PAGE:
Kerr 23.1-5 vs. 23.6-10

Join Roman and Simon as we do our best to test the listings made by Kerr and later by Chan. What has been missed? Which overprints have been assigned to the wrong towns? What is genuine and what is suspect? - You get the idea......

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Kerr 23.1-5 vs. 23.6-10

Post by Roman » Thu Sep 07, 2017 6:41 pm

As exception to many other MLO-issues this stamp issue is "well" researched and listed in most Chinese LA catalogs... and here problems start which I hope we can work out together.

Kerr organized these stamps in two groups: "Hard Black surcharge" and "Oily Black surcharge".

First Question: Can we keep this two groups as separated groups?

My answer (please feel free to let me know your ideas as well): In short: No, in long: Is right, you will be able to find stamps you can organize without doubt in one or another group, but as well you will be able to find many stamps which you can examine hardly without coming to a clear final result in which group they belong because the mentioned group characteristics are very weak, they are something in between. My thesis here: The overprint was made by types by a machine which was manually operated. After some turns of overprints, the staff cleaned the machine using some oily clothes and restart to overprint the stamps. As the result the first rounds get an oily impression which got weaker over the time ends up in "Hard Black surcharge" and here the circle starts again.

I have no proof for this these, but I have a hard fact which supports this these: The Reorganization Committee of Rehe Post (熱河郵政整理委員會) in Chengde (承德) was found in September 1945 and was in charge of the postal work in Chengde and West Rehe. Around mid October 1945 the post office issued three stamps (5 角 / 1 分 [engr.], 2 元 / 6 分 [litho.] and 4 元 / 2 角 [litho.]), on January 19th, 1946 the Reorganization Committee of Rehe Post was renamed to Rehe Proviencial Postal Administration (熱河省郵政管理局) and issued in February 1946 two stamps (2 元 / 6 分 [engr.] and 4 元 / 2 角 [engr.]). So what I want to tell here? Kerr 23.1-5 and 23.6-10 are not two groups with oily or not oily overprint, here are two complete separated stamp issues mixed together! Issued by different postal organizations, released to different dates on different stamps. As the range of oily and not oily stamps goes smooth through both issues we can say the same post office made the overprints over the months, but the classification of Kerr two groups separated by oily or not oily overprint can't be correct.

1st issue (three stamps), follow by 2nd issue (two stamps):
Rehe-Local-Issue-(Chengde).jpg
Rehe-Local-Issue-(Chengde).jpg (584.95 KiB) Viewed 1889 times
Second question: How long were these stamps valid?

My answer (please feel free to let me know your ideas as well): All existing Chinese stamps catalogs write April 1946 but I feel this can't be correct. Chengde was occupied by the GMD in August 1946. What happend with the postal service in Chengde between April and August 1946 (but I'm not sure if even something happend)? Any covers existing in during this time period? What kind of stamps used the GMD start by August 1946?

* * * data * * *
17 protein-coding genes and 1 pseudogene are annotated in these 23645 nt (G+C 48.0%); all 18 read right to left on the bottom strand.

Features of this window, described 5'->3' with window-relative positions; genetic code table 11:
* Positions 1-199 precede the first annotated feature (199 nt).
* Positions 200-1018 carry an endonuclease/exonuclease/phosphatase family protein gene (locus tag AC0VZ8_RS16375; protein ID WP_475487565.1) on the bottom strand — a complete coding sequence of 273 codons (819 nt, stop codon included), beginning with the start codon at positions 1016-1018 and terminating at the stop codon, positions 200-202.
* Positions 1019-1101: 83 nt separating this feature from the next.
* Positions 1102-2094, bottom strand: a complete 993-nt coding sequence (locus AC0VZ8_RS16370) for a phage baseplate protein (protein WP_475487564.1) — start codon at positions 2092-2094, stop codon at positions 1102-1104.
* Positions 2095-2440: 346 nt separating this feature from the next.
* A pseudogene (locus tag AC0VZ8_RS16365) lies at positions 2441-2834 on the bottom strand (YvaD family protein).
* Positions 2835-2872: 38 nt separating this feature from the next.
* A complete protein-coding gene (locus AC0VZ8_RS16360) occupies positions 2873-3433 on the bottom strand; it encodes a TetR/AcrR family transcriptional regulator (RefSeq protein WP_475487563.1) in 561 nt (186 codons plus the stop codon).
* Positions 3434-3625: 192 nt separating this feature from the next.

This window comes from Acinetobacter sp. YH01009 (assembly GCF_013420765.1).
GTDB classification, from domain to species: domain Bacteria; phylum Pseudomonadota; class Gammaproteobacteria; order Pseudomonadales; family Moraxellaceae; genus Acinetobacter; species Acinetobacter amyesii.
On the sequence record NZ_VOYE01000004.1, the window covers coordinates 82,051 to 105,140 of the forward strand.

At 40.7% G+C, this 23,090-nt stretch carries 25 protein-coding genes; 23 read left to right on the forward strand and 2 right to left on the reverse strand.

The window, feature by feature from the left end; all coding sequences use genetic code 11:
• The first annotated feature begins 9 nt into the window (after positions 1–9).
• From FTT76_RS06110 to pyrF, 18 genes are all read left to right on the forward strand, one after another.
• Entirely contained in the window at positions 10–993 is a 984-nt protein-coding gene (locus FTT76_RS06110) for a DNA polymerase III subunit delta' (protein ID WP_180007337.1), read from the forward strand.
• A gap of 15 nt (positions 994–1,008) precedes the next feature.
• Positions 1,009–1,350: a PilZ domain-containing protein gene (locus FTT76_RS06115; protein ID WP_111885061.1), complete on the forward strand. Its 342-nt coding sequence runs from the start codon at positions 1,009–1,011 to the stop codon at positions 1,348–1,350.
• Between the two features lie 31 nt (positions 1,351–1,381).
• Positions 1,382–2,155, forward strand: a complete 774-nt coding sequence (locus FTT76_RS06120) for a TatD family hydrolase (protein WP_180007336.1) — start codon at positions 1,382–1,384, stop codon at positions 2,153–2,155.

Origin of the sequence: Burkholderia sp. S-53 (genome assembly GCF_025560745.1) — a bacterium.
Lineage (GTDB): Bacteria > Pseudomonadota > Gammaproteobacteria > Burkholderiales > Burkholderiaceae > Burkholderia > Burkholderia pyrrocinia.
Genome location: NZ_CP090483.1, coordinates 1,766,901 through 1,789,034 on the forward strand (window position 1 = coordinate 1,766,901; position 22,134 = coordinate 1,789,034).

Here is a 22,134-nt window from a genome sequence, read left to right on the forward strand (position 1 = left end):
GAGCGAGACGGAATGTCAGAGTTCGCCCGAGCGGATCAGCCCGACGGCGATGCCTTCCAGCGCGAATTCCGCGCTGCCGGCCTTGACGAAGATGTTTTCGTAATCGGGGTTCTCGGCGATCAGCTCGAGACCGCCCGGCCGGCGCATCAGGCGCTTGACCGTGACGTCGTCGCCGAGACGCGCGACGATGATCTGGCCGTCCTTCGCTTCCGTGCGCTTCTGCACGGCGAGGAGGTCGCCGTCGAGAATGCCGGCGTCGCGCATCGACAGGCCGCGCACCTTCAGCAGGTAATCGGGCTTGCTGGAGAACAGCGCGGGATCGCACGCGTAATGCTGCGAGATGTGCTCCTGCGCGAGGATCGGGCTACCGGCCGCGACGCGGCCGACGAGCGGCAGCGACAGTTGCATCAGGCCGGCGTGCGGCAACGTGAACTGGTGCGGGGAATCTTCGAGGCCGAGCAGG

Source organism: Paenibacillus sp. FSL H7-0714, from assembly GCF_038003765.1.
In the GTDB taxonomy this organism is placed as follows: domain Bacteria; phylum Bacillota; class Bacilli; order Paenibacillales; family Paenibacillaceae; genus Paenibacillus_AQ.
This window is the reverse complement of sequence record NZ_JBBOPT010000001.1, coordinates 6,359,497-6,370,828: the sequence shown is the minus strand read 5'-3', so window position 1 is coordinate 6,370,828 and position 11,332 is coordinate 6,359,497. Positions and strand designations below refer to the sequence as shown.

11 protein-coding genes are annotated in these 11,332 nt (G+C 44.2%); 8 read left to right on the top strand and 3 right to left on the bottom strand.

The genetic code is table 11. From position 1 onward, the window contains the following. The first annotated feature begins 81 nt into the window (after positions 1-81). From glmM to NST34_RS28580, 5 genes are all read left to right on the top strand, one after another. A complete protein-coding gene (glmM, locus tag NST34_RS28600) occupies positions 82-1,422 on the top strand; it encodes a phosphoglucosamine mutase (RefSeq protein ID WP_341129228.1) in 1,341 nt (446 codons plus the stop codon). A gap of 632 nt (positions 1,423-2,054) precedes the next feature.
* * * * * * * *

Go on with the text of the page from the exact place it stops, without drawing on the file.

To be continue...

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Re: Kerr 23.1-5 vs. 23.6-10

Post by admin » Fri Sep 08, 2017 3:18 pm

I agree the start date, the earliest I have seen is 10th October 1945. The latest is a dotted circle communist postmark 10. 35. 11. I am not sure if that is October or November 46. I also have an image of an example dated 2nd February 1946 with a Japanese style postmark.

There probably is only one set with different inks, although the oily rag idea could be right. To sort them I look at the back, if the back of the characters seem to have a yellowish smudge surrounding them (below the gum), then I class them as oily. If you can simply see a track of a black character then I assume they are not the oily set. The ordinary set bleeds through the paper to a much lesser extent - as you might expect.

Good research with the two regimes and separate issues - how did you find that out?
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Re: Kerr 23.1-5 vs. 23.6-10

Post by Roman » Fri Sep 08, 2017 4:23 pm

Do we really want to differ stamps which were printed over a couple of months with all possible more or less oily nuances into two sets? I don't think so. Let me bring out another example, how stamps are separated into types of close colors (as parable to a more or less oily impression). if you can find a dark blue and a blue stamp you need to prove that the stamps were two different prints (like dark blue was printed from 1878~1890 and blue was printed from 1890~1893), if you can't differ into definable prints the dark-blue and blue are just nuances of one color. As more or less oily impression happened through the whole period of time the stamp was overprint we have one print with more or less oily nuances. I don't want to make rules how to collect, of course you can put very oily and nearly oily free stamps each aside as different variety, but they are just not two different issues like Kerr stated.
Bleed-Through.jpg
Bleed-Through.jpg (252.61 KiB) Viewed 1881 times
Less oily - more oily:
less-oily-more-oily.jpg
less-oily-more-oily.jpg (339.12 KiB) Viewed 1881 times
This stamp issue is listed in all mayor catalogs. (for example Mizuhara JPS to The Postage Stamp Catalog of the Chinese People's Revolutionary War Period, etc.) here you can find many background information about this issue, and as usual many incorrect information. Mizuhara for example wrote only Kerr 23.1-5 were issued. No idea how he came to that idea. I think Kerr was also slightly confused about this issue, for example he shows the wrong location coordinates of Chengdu.

Third question: Why very different overprint settings for this issue existing? What is here the background? Does anyone has a complete sheet to check if we have here two different overprints or just different overprint settings in one sheet?
Different-Overprints.jpg
Different-Overprints.jpg (738.63 KiB) Viewed 1881 times

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Re: Kerr 23.1-5 vs. 23.6-10